The USDA Organic seal offers consumers access to a sustainable food system.
Most farmers—conventional farmers—can give antibiotics and steroid hormones to healthy farm animals, feed their farm animals slaughterhouse waste and processed manure, and spray fields and crops with neurotoxic insecticides and weedkillers that are classified as probable human carcinogens. In food processing factories, processing aids that are also classified as hazardous air pollutants can be used to process crops into foods, and artificial ingredients that have not been tested for safety can legally be added to foods.
Organic farmers and food processors are prohibited, by federal law, from doing any of this.
The USDA Organic seal, overseen by the National Organic Program at the U.S. Department of Agriculture, provides consumers with access to an alternative food system—one that is backed by strong and meaningful federal standards verified through annual on-farm inspections by independent certifiers. Not only are organic farmers prohibited by law from using synthetic materials such as pesticides and animal drugs, but also they are required to build the health of the soil, to protect water quality, and be part of a more sustainable food system.
But the USDA Organic program is under attack.
Some lawmakers want to weaken the National Organic Program’s requirements and possibly weaken the process currently used to improve the federal organic standards. The new leadership at the U.S. Department of Agriculture has refused to make effective a new rule that aimed to strengthen the organic standards, and they have erased many organic-related priorities from the USDA’s work plan. Efforts to decrease funding for organic programs are likely.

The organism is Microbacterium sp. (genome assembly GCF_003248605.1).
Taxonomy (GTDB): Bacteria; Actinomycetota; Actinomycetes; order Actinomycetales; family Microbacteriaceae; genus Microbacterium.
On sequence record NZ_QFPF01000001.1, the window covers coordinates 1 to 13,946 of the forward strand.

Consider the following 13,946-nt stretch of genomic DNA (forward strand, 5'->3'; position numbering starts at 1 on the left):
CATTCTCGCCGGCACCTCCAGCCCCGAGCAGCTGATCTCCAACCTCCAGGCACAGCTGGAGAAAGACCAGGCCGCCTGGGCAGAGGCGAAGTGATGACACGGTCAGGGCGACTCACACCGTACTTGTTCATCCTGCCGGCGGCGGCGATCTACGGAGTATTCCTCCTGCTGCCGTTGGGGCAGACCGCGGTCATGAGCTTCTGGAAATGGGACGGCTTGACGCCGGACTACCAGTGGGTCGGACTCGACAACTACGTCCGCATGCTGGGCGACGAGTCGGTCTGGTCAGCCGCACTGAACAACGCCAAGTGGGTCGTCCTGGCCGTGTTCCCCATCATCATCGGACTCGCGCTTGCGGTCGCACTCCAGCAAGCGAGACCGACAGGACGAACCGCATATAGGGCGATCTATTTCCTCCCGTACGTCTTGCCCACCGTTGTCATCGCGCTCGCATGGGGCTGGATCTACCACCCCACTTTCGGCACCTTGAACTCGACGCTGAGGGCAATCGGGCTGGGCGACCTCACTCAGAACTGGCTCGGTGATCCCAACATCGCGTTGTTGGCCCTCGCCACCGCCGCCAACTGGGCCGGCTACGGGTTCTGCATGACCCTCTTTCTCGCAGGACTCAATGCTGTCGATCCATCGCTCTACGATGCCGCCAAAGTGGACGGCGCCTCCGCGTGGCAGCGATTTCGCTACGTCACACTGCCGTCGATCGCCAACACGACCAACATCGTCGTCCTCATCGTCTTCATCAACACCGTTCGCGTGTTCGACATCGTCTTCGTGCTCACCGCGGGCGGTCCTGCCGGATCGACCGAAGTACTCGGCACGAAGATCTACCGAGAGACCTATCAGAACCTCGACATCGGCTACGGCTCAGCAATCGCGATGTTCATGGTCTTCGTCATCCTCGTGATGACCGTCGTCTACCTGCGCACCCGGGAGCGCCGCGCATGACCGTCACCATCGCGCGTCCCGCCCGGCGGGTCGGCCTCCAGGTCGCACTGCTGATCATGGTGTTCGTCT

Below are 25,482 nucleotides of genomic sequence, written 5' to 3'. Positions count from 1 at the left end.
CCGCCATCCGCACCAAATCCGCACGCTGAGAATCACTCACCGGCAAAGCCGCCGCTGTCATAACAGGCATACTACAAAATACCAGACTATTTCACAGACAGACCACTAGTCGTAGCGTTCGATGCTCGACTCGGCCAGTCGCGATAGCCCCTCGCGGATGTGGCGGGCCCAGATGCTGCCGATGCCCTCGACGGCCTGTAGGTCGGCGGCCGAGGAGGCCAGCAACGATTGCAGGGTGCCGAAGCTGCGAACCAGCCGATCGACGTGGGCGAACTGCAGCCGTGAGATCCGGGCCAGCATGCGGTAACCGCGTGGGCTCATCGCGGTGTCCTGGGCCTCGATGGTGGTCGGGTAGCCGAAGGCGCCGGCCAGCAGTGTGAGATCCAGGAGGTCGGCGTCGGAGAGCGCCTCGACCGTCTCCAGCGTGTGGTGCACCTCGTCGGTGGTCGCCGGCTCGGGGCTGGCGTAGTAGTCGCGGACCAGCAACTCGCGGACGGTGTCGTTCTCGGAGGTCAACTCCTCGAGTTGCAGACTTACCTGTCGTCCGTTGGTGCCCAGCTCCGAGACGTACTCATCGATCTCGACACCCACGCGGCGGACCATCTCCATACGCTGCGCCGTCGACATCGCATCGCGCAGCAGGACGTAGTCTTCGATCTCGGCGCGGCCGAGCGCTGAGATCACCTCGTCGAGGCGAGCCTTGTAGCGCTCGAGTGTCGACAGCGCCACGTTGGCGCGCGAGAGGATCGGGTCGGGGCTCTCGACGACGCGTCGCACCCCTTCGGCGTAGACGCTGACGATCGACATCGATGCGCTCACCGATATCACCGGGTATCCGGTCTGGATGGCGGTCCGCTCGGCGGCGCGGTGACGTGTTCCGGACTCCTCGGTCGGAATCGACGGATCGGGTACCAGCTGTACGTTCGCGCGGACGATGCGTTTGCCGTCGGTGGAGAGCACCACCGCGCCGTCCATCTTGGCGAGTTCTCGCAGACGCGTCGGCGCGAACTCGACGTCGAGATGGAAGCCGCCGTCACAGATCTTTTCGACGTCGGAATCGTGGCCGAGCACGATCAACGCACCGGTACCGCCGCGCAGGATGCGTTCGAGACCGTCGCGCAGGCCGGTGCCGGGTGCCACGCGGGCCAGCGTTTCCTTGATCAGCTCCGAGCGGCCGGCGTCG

Organic matters, and Consumer Reports/Consumers Union works for a strong organic program.
The organic food system already provides consumers with access to a more sustainable food system—one that has regulatory controls in place to protect environmental and public health.
The organic system is voluntary. No consumer is forced to purchase organic foods, and no farmer is required to be certified organic. But farmers who choose to be certified have to meet the strong standards, and consumers who purchase organic foods expect that those standards were met.
Consumer Reports/Consumers Union supports a strong and adequately funded National Organic Program, efforts to help domestic farmers in their transition from conventional to organic, and meaningful rules that meet consumer expectations for foods labeled “organic.”